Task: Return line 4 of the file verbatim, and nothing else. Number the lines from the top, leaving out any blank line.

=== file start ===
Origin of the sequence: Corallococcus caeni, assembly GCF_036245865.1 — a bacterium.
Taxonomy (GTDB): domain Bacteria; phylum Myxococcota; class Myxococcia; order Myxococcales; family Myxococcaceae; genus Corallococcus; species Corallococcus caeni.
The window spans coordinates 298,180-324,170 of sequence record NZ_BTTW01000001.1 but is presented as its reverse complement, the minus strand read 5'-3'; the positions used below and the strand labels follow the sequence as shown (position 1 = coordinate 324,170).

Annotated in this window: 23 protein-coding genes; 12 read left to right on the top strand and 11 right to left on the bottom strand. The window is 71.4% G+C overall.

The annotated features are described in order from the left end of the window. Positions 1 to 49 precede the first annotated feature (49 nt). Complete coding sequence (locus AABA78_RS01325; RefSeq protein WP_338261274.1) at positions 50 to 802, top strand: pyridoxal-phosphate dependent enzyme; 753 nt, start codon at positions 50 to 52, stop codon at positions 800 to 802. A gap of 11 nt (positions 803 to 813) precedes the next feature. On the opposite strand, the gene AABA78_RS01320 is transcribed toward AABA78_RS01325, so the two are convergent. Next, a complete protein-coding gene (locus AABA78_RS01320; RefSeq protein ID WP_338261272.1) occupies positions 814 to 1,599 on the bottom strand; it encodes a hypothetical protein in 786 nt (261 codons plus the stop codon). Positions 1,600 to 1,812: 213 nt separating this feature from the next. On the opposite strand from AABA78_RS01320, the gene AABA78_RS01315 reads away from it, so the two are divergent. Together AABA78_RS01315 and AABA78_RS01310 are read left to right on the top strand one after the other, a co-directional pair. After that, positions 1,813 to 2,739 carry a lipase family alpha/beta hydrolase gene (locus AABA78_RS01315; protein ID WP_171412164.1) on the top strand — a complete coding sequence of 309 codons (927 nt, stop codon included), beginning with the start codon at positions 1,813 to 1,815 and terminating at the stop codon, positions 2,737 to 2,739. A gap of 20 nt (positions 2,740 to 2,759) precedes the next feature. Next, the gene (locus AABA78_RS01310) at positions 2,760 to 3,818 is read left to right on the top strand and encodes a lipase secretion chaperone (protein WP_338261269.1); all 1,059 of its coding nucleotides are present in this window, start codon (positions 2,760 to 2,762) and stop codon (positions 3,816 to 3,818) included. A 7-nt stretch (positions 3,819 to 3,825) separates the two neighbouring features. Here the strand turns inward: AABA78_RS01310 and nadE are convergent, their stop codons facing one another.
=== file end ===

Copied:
Annotated in this window: 23 protein-coding genes; 12 read left to right on the top strand and 11 right to left on the bottom strand. The window is 71.4% G+C overall.